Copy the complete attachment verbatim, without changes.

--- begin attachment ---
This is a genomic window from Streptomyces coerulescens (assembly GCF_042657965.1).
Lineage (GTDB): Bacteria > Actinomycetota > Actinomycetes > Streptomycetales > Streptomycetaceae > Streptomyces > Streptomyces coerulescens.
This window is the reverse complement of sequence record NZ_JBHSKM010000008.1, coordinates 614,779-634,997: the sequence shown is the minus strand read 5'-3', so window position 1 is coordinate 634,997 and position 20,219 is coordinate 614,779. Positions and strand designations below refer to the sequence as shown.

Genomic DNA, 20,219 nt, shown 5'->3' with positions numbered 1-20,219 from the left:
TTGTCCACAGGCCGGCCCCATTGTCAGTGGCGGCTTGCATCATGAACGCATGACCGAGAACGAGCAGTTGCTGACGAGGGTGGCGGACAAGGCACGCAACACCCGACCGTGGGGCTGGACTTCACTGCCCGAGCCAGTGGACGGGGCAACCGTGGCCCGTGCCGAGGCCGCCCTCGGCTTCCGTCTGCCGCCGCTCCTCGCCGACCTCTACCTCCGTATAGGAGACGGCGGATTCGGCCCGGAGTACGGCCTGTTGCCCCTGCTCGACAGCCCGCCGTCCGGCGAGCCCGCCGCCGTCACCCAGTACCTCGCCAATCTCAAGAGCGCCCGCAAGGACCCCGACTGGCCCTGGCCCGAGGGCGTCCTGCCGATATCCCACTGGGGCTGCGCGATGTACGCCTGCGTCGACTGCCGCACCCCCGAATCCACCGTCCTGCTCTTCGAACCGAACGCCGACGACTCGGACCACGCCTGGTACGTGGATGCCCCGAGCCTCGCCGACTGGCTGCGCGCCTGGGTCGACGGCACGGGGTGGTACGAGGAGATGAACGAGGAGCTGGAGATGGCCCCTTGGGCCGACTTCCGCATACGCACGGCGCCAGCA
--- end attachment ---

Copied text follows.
This is a genomic window from Streptomyces coerulescens (assembly GCF_042657965.1).
Lineage (GTDB): Bacteria > Actinomycetota > Actinomycetes > Streptomycetales > Streptomycetaceae > Streptomyces > Streptomyces coerulescens.
This window is the reverse complement of sequence record NZ_JBHSKM010000008.1, coordinates 614,779-634,997: the sequence shown is the minus strand read 5'-3', so window position 1 is coordinate 634,997 and position 20,219 is coordinate 614,779. Positions and strand designations below refer to the sequence as shown.

Genomic DNA, 20,219 nt, shown 5'->3' with positions numbered 1-20,219 from the left:
TTGTCCACAGGCCGGCCCCATTGTCAGTGGCGGCTTGCATCATGAACGCATGACCGAGAACGAGCAGTTGCTGACGAGGGTGGCGGACAAGGCACGCAACACCCGACCGTGGGGCTGGACTTCACTGCCCGAGCCAGTGGACGGGGCAACCGTGGCCCGTGCCGAGGCCGCCCTCGGCTTCCGTCTGCCGCCGCTCCTCGCCGACCTCTACCTCCGTATAGGAGACGGCGGATTCGGCCCGGAGTACGGCCTGTTGCCCCTGCTCGACAGCCCGCCGTCCGGCGAGCCCGCCGCCGTCACCCAGTACCTCGCCAATCTCAAGAGCGCCCGCAAGGACCCCGACTGGCCCTGGCCCGAGGGCGTCCTGCCGATATCCCACTGGGGCTGCGCGATGTACGCCTGCGTCGACTGCCGCACCCCCGAATCCACCGTCCTGCTCTTCGAACCGAACGCCGACGACTCGGACCACGCCTGGTACGTGGATGCCCCGAGCCTCGCCGACTGGCTGCGCGCCTGGGTCGACGGCACGGGGTGGTACGAGGAGATGAACGAGGAGCTGGAGATGGCCCCTTGGGCCGACTTCCGCATACGCACGGCGCCAGCA